However, AIRSCARF can only really come into its own if the other parameters are right as well – and one of the main issues here is that of draughts. This explains why the aerodynamic experts, when they began work on this product in the autumn of 1998, built 1 : 4 scale models to establish the basis for achieving perfect aerodynamics in the new SLK-Class. The angle of the windscreen and the seated height of the occupants were key aspects in this study right from the very outset because these are factors which play a key role in keeping the passenger compartment free of draughts. The result is a seat position carefully matched to the height of the windscreen which ensures that the slipstream is directed above the heads of SLK occupants. Their seats are therefore protected against wind, making the experience of driving much more comfortable. Measurements for temperature and air distribution across the occupants’ skin, recorded with the help of a “climate dummy” in the wind tunnel, have confirmed this fact. This is yet another area where the new SLK-Class outperforms its predecessor.
Even so, with the vario-roof down, it is not possible to completely prevent small pockets of turbulence from developing behind the occupants which can then prove to be a source of draughts. The answer to this problem is provided by the standard SLK draught-stop which is quick and easy to pull up over the two roll-over bars and which is then secured using press-stud fasteners. The closely-spaced mesh on this unit dis-tributes air very evenly, thereby preventing the kind of fast airflow which is experi-enced as draughts by car occupants. When used in conjunction with AIRSCARF, the air pacified by the draught-stop is then heated as well.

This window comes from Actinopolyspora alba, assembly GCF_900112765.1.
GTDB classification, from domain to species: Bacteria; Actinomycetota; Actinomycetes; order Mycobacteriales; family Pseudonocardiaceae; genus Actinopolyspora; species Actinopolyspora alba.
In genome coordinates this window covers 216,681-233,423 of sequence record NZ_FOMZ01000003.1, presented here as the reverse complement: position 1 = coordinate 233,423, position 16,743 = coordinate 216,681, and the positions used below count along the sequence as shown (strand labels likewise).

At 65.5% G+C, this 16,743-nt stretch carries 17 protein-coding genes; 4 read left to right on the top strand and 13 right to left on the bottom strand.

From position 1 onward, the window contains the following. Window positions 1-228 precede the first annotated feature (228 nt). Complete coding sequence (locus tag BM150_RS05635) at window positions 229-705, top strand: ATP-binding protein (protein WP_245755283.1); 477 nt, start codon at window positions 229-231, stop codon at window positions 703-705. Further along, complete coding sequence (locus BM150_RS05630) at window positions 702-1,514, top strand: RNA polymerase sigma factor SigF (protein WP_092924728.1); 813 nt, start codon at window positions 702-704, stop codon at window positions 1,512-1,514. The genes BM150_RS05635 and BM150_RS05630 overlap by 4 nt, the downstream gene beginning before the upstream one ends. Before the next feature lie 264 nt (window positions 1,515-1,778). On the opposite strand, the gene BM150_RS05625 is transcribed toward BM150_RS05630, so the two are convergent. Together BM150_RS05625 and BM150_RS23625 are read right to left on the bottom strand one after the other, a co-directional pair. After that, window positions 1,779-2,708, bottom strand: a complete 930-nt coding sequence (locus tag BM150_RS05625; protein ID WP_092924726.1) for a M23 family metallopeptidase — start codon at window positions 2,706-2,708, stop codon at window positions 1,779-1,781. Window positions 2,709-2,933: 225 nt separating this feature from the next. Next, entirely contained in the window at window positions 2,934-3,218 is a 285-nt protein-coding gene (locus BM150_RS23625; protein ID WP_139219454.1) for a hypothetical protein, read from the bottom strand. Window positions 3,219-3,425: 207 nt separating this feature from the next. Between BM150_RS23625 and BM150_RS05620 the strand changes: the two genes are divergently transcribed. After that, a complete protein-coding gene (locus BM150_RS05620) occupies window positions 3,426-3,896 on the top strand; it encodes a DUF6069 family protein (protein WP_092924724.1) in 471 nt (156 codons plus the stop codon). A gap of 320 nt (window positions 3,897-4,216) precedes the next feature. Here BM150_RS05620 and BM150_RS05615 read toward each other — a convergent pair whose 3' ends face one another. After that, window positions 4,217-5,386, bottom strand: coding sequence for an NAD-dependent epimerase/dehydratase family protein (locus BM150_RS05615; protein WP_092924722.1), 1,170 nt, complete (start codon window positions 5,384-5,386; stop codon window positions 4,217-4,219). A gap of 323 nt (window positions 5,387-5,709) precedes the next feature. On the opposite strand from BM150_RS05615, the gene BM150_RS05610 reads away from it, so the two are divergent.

The SLK-Class also delivers comfort benefits in the form of improved aero-acoustics. With the vario-roof closed, noise levels inside the car are as low as those of a coupé. Moreover, additional aerodynamic measures also help to reduce wind noise – one example being the streamlined shapes of the side mirror housings.
Windscreen wipers: better performance, lower noise levels
The windscreen wipers are another development from wind tunnel testing, which helps to explain why these are officially designated as “aero wipers”: instead of the jointed bracket system of conventional wiper blades, to which rubber wipers are at-tached, the aero wiper comprises a one-part rubber profile with integrated spoiler and two curved spring rails which precisely match the convex curve of the windscreen and which therefore always make contact at an optimum pressure. The shape and 50 percent reduction in height of these blades deliver tangible improvements in wiper action and operating noise – especially at motorway speeds.